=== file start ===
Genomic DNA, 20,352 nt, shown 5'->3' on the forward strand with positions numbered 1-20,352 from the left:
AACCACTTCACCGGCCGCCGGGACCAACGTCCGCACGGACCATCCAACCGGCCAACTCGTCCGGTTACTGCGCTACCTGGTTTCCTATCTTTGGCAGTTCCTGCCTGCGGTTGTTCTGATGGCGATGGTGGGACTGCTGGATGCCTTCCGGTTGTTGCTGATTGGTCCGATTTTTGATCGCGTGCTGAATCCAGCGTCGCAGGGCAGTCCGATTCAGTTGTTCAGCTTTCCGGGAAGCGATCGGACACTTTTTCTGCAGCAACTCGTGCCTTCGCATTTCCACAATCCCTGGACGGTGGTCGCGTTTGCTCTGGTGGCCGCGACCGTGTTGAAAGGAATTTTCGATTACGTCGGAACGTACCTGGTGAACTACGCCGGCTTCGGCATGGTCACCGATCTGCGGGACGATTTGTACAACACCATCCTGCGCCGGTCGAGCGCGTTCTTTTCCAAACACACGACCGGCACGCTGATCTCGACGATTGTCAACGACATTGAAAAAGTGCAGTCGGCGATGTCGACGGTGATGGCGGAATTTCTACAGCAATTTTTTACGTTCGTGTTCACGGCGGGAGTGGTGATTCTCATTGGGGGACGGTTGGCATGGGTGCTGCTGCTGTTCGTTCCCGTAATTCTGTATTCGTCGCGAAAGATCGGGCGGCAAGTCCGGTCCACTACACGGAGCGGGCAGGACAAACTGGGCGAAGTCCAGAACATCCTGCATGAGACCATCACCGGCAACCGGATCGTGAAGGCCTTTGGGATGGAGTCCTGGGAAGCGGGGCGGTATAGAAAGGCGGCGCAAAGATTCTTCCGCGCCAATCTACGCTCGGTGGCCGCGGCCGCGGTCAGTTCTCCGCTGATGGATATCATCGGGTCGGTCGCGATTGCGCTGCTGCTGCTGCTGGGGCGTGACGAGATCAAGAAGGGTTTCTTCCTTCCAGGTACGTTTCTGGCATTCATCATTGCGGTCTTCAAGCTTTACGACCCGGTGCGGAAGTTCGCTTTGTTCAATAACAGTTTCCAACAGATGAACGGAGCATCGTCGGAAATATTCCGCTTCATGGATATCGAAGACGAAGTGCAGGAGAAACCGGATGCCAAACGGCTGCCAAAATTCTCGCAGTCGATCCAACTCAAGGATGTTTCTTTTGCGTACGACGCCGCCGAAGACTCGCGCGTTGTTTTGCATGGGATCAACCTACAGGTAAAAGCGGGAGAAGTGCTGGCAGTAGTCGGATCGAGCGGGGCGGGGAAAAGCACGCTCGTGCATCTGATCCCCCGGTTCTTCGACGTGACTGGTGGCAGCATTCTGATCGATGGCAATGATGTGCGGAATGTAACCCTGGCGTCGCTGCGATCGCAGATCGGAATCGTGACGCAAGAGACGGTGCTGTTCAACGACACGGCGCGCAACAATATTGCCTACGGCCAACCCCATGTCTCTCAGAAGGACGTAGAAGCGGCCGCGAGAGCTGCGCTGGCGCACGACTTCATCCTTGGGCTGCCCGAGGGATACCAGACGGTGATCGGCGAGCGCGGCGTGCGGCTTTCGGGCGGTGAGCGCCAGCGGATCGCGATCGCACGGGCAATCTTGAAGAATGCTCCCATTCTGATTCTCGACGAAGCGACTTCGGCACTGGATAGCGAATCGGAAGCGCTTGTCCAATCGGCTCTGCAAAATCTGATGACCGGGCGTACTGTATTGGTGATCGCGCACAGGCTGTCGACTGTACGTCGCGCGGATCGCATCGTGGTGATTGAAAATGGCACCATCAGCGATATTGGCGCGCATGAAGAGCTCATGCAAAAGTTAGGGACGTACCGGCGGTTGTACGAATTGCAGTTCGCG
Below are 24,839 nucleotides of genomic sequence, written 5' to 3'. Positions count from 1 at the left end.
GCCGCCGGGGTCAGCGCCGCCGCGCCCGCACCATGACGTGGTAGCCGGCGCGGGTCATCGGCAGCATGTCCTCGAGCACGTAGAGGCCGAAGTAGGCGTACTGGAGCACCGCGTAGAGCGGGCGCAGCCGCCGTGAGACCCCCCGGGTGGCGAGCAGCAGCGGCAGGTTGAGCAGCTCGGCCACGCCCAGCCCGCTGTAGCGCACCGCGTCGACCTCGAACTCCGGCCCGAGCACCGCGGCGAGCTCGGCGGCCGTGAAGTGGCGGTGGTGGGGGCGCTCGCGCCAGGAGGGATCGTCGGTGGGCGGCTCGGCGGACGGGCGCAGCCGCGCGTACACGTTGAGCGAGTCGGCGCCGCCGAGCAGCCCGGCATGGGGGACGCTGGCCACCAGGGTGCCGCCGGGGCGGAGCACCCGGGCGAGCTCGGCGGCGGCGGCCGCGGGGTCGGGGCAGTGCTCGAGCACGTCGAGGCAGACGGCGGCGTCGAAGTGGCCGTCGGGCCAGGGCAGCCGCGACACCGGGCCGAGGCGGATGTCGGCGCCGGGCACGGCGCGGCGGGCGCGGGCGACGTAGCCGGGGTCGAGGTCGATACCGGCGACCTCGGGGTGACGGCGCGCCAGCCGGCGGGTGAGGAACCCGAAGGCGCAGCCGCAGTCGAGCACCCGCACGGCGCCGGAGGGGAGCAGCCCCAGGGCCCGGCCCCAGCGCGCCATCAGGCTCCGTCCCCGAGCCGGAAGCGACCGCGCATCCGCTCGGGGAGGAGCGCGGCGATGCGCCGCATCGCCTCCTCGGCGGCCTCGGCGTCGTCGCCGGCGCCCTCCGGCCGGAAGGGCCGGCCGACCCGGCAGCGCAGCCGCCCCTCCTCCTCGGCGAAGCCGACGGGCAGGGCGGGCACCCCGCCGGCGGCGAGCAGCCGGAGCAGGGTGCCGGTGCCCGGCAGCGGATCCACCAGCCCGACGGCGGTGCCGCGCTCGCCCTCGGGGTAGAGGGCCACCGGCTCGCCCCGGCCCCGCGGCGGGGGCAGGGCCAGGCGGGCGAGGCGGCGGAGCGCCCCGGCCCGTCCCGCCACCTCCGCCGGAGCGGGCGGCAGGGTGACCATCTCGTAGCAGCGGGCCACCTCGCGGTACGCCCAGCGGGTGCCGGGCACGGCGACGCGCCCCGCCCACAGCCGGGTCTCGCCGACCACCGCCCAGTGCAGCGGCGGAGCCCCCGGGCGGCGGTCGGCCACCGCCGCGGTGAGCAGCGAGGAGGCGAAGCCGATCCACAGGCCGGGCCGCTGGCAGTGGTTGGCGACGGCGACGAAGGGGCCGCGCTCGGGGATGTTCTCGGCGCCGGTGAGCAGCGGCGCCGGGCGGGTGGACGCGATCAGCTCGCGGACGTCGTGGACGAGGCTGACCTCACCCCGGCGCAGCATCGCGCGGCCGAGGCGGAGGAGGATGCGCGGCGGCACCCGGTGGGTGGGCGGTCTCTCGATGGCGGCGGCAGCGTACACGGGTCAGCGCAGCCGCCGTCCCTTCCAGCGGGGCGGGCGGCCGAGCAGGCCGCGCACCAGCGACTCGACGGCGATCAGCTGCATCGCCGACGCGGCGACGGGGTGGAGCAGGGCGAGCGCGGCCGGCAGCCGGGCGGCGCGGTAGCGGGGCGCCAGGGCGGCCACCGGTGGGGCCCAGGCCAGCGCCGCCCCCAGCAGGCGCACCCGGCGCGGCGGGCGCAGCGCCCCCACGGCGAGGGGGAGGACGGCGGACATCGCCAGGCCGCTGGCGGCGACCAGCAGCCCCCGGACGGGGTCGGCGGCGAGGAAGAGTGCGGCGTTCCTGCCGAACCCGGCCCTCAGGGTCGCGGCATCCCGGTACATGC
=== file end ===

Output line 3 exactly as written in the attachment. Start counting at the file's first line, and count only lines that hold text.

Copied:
Below are 24,839 nucleotides of genomic sequence, written 5' to 3'. Positions count from 1 at the left end.